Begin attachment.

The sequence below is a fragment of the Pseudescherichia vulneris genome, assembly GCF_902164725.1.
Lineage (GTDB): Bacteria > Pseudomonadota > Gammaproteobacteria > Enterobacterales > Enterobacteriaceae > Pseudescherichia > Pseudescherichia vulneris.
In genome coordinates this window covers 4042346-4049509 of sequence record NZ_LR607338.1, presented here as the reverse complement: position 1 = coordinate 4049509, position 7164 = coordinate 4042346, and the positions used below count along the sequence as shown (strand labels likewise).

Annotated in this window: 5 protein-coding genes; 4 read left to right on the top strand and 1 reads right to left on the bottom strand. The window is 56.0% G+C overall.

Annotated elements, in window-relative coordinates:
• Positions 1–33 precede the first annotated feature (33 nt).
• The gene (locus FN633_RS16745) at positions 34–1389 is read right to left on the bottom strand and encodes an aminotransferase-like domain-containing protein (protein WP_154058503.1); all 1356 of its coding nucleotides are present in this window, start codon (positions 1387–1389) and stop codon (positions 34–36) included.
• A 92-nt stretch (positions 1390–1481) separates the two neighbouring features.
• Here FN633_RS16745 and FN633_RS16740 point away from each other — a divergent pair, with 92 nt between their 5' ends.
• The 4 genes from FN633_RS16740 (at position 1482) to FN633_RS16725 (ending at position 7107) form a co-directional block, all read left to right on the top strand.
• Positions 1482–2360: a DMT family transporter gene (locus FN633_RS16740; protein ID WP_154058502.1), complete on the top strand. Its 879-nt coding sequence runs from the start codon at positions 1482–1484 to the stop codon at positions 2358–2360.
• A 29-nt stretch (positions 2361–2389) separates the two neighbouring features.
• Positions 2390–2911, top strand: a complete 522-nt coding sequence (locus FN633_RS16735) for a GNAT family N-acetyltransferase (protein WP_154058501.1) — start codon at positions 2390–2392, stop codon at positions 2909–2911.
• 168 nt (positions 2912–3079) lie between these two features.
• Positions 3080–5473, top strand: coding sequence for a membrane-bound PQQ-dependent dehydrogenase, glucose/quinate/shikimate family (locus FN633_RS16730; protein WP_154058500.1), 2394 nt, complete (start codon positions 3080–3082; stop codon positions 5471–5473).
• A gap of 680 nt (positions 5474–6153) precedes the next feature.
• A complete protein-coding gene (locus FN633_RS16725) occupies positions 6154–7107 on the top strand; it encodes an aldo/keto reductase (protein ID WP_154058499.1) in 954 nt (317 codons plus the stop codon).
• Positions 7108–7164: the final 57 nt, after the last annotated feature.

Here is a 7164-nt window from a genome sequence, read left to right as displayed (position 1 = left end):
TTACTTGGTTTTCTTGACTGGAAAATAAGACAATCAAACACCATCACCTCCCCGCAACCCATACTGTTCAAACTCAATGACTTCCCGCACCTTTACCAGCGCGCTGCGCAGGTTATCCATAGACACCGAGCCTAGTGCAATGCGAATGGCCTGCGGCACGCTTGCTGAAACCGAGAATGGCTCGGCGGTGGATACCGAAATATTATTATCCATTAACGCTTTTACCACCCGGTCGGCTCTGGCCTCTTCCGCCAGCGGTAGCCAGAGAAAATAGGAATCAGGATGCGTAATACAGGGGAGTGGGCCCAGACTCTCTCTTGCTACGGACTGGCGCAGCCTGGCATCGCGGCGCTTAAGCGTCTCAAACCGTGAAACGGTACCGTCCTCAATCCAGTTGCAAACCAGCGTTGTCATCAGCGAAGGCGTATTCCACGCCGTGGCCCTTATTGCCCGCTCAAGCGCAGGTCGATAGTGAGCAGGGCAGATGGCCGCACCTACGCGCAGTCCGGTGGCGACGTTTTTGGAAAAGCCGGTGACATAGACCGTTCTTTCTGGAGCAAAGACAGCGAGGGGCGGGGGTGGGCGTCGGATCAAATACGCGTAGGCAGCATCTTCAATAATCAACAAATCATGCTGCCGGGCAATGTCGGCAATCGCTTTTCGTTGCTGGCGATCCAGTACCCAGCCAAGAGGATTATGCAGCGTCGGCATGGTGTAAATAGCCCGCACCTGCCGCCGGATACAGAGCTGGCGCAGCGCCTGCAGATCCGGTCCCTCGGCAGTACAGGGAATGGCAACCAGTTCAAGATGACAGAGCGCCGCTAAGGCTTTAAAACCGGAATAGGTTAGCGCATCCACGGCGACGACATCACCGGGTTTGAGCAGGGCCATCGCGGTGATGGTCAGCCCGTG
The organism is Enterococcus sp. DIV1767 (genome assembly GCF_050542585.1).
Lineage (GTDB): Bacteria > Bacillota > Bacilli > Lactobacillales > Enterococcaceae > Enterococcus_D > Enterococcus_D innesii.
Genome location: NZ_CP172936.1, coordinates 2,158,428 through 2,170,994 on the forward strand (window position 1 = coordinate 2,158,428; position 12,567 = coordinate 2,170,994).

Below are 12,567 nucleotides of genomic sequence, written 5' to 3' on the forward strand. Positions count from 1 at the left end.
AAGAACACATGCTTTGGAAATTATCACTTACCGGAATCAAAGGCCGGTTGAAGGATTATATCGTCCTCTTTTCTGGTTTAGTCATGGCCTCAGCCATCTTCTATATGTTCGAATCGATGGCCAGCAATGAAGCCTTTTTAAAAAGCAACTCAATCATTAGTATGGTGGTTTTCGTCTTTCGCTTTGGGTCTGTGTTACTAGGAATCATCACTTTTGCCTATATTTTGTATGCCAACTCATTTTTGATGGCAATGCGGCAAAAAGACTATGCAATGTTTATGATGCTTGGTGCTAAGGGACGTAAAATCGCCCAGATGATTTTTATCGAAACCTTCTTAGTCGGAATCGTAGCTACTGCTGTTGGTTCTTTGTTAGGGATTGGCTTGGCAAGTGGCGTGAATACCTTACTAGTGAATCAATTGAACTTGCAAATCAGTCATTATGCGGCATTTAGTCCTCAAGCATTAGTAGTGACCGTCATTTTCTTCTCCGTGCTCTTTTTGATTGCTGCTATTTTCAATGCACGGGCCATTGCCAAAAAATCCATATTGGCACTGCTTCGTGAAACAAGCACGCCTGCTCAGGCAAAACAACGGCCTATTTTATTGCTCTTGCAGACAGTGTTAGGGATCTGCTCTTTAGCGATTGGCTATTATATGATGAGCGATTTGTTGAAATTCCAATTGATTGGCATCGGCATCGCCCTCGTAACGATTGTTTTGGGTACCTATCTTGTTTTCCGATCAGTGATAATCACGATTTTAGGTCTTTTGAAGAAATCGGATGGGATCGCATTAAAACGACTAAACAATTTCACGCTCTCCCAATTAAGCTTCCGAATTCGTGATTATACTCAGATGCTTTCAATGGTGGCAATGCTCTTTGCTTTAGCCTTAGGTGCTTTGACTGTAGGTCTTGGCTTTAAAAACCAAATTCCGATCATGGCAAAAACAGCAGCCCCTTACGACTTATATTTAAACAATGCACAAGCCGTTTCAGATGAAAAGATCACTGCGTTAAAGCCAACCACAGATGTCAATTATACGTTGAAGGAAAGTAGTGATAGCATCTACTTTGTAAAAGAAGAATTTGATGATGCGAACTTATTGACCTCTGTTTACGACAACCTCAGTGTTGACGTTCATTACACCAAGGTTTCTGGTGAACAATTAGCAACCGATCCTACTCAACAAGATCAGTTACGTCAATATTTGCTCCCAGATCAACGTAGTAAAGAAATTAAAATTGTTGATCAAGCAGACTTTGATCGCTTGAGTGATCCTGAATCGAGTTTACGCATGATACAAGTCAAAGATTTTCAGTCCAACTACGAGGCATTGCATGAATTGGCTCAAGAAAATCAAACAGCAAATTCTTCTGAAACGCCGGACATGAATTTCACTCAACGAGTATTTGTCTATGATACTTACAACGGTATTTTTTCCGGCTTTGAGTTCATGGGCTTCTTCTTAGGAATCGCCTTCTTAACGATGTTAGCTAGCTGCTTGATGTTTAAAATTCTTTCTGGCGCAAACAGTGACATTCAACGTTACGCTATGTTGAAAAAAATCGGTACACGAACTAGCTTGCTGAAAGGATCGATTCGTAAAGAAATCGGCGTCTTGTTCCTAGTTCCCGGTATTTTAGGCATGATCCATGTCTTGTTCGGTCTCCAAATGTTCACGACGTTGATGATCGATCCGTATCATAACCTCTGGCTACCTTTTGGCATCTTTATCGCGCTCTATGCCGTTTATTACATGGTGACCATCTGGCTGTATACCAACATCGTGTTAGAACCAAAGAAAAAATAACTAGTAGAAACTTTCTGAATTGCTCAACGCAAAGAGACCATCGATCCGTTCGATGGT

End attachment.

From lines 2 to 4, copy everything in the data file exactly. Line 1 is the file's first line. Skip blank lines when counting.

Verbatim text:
Lineage (GTDB): Bacteria > Pseudomonadota > Gammaproteobacteria > Enterobacterales > Enterobacteriaceae > Pseudescherichia > Pseudescherichia vulneris.
In genome coordinates this window covers 4042346-4049509 of sequence record NZ_LR607338.1, presented here as the reverse complement: position 1 = coordinate 4049509, position 7164 = coordinate 4042346, and the positions used below count along the sequence as shown (strand labels likewise).

Annotated in this window: 5 protein-coding genes; 4 read left to right on the top strand and 1 reads right to left on the bottom strand. The window is 56.0% G+C overall.